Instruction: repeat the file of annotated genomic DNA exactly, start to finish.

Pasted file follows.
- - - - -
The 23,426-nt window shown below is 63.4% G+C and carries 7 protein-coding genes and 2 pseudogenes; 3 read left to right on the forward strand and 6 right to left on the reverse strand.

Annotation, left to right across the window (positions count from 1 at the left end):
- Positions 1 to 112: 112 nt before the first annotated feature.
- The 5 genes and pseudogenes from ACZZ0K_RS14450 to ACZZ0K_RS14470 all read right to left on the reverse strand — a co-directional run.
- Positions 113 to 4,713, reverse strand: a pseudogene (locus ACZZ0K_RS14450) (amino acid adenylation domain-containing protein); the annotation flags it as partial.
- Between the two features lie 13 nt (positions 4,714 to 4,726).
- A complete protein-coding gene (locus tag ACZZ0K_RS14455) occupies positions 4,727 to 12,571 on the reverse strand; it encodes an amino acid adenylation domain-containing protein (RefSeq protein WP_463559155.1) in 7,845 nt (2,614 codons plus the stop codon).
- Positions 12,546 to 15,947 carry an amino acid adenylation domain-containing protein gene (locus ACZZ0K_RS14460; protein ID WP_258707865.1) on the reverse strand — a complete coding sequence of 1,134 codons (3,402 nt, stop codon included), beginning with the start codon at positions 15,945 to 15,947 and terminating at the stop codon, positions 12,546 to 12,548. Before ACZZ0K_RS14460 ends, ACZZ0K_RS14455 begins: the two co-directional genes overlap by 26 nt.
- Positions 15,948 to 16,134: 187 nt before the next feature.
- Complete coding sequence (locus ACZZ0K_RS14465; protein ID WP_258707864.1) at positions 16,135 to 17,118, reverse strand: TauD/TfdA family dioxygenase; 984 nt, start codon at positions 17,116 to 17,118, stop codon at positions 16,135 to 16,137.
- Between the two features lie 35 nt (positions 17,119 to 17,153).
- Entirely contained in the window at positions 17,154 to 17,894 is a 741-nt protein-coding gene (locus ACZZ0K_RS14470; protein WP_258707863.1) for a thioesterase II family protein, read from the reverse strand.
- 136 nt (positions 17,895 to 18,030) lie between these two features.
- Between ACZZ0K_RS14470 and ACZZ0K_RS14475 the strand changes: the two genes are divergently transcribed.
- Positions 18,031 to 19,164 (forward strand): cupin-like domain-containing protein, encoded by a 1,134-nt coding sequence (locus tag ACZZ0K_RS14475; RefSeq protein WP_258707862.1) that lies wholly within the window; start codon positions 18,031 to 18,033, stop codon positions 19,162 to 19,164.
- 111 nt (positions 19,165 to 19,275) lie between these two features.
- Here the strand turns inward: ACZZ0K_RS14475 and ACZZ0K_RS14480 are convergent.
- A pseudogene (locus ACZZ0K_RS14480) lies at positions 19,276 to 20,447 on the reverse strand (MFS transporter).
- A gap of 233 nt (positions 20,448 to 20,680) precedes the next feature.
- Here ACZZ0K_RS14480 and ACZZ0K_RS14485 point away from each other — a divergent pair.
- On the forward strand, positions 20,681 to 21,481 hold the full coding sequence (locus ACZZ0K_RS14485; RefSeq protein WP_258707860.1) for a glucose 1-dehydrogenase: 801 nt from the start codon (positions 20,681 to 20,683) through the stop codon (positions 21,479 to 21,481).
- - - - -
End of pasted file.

The 23,426-nt window shown below is 63.4% G+C and carries 7 protein-coding genes and 2 pseudogenes; 3 read left to right on the forward strand and 6 right to left on the reverse strand.

Annotation, left to right across the window (positions count from 1 at the left end):
- Positions 1 to 112: 112 nt before the first annotated feature.
- The 5 genes and pseudogenes from ACZZ0K_RS14450 to ACZZ0K_RS14470 all read right to left on the reverse strand — a co-directional run.
- Positions 113 to 4,713, reverse strand: a pseudogene (locus ACZZ0K_RS14450) (amino acid adenylation domain-containing protein); the annotation flags it as partial.
- Between the two features lie 13 nt (positions 4,714 to 4,726).
- A complete protein-coding gene (locus tag ACZZ0K_RS14455) occupies positions 4,727 to 12,571 on the reverse strand; it encodes an amino acid adenylation domain-containing protein (RefSeq protein WP_463559155.1) in 7,845 nt (2,614 codons plus the stop codon).
- Positions 12,546 to 15,947 carry an amino acid adenylation domain-containing protein gene (locus ACZZ0K_RS14460; protein ID WP_258707865.1) on the reverse strand — a complete coding sequence of 1,134 codons (3,402 nt, stop codon included), beginning with the start codon at positions 15,945 to 15,947 and terminating at the stop codon, positions 12,546 to 12,548. Before ACZZ0K_RS14460 ends, ACZZ0K_RS14455 begins: the two co-directional genes overlap by 26 nt.
- Positions 15,948 to 16,134: 187 nt before the next feature.
- Complete coding sequence (locus ACZZ0K_RS14465; protein ID WP_258707864.1) at positions 16,135 to 17,118, reverse strand: TauD/TfdA family dioxygenase; 984 nt, start codon at positions 17,116 to 17,118, stop codon at positions 16,135 to 16,137.
- Between the two features lie 35 nt (positions 17,119 to 17,153).
- Entirely contained in the window at positions 17,154 to 17,894 is a 741-nt protein-coding gene (locus ACZZ0K_RS14470; protein WP_258707863.1) for a thioesterase II family protein, read from the reverse strand.
- 136 nt (positions 17,895 to 18,030) lie between these two features.
- Between ACZZ0K_RS14470 and ACZZ0K_RS14475 the strand changes: the two genes are divergently transcribed.
- Positions 18,031 to 19,164 (forward strand): cupin-like domain-containing protein, encoded by a 1,134-nt coding sequence (locus tag ACZZ0K_RS14475; RefSeq protein WP_258707862.1) that lies wholly within the window; start codon positions 18,031 to 18,033, stop codon positions 19,162 to 19,164.
- 111 nt (positions 19,165 to 19,275) lie between these two features.
- Here the strand turns inward: ACZZ0K_RS14475 and ACZZ0K_RS14480 are convergent.
- A pseudogene (locus ACZZ0K_RS14480) lies at positions 19,276 to 20,447 on the reverse strand (MFS transporter).
- A gap of 233 nt (positions 20,448 to 20,680) precedes the next feature.
- Here ACZZ0K_RS14480 and ACZZ0K_RS14485 point away from each other — a divergent pair.
- On the forward strand, positions 20,681 to 21,481 hold the full coding sequence (locus ACZZ0K_RS14485; RefSeq protein WP_258707860.1) for a glucose 1-dehydrogenase: 801 nt from the start codon (positions 20,681 to 20,683) through the stop codon (positions 21,479 to 21,481).